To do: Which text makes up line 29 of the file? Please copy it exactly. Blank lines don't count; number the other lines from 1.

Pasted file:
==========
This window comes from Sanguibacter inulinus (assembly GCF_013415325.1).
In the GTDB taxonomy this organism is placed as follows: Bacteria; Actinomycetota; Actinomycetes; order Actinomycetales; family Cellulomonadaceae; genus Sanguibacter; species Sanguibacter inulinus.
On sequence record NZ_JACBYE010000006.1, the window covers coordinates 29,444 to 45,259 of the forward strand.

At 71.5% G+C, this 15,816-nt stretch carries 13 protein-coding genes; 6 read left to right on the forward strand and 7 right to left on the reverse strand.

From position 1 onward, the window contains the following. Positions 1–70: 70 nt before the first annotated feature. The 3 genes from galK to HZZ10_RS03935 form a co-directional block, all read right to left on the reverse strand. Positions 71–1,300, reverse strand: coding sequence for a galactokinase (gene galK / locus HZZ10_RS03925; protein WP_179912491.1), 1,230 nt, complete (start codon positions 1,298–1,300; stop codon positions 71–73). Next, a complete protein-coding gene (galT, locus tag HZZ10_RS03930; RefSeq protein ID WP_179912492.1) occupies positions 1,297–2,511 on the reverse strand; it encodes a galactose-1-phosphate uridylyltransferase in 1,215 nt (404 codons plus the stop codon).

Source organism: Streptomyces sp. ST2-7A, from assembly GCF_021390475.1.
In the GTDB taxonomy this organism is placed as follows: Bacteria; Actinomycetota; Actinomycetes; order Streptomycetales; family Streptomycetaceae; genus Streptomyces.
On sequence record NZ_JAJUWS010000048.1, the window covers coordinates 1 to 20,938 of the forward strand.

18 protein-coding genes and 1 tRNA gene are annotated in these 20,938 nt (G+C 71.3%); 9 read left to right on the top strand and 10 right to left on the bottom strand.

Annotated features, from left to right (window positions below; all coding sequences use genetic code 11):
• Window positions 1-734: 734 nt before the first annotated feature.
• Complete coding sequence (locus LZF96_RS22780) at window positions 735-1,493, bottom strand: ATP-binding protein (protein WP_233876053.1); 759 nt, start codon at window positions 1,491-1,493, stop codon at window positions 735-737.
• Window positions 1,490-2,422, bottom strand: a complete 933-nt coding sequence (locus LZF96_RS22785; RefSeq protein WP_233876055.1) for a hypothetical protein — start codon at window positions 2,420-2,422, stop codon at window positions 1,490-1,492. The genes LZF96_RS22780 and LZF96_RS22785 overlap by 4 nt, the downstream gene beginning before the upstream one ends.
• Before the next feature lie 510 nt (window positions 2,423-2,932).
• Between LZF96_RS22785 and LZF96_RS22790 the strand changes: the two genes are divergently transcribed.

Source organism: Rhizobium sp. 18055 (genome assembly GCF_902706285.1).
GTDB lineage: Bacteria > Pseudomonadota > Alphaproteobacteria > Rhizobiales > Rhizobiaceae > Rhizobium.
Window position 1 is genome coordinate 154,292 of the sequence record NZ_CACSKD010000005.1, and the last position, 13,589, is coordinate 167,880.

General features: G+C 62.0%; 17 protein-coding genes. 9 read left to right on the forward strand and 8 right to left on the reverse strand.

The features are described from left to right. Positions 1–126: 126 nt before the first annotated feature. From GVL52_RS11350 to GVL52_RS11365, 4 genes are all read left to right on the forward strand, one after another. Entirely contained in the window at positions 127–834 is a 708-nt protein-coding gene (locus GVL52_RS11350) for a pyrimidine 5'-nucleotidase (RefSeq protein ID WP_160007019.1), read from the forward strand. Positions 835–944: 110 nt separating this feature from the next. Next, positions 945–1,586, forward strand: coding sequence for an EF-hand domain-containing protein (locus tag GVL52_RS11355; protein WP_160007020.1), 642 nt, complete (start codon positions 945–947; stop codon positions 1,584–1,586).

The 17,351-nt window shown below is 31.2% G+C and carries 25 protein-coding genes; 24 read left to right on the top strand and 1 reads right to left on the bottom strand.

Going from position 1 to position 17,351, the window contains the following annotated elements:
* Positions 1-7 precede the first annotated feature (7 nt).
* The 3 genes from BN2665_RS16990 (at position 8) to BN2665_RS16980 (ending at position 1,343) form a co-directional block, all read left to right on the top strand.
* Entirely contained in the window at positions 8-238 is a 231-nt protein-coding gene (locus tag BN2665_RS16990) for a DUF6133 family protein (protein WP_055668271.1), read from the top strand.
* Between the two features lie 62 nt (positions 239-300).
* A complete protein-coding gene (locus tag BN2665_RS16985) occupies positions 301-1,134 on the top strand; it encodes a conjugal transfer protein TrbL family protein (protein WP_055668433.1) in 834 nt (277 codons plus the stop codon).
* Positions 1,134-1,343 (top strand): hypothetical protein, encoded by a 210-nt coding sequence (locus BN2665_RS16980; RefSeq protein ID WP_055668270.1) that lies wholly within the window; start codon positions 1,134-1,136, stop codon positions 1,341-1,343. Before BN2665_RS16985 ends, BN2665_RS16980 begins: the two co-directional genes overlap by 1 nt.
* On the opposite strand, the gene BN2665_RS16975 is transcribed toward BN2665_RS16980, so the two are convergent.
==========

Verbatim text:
* On the opposite strand, the gene BN2665_RS16975 is transcribed toward BN2665_RS16980, so the two are convergent.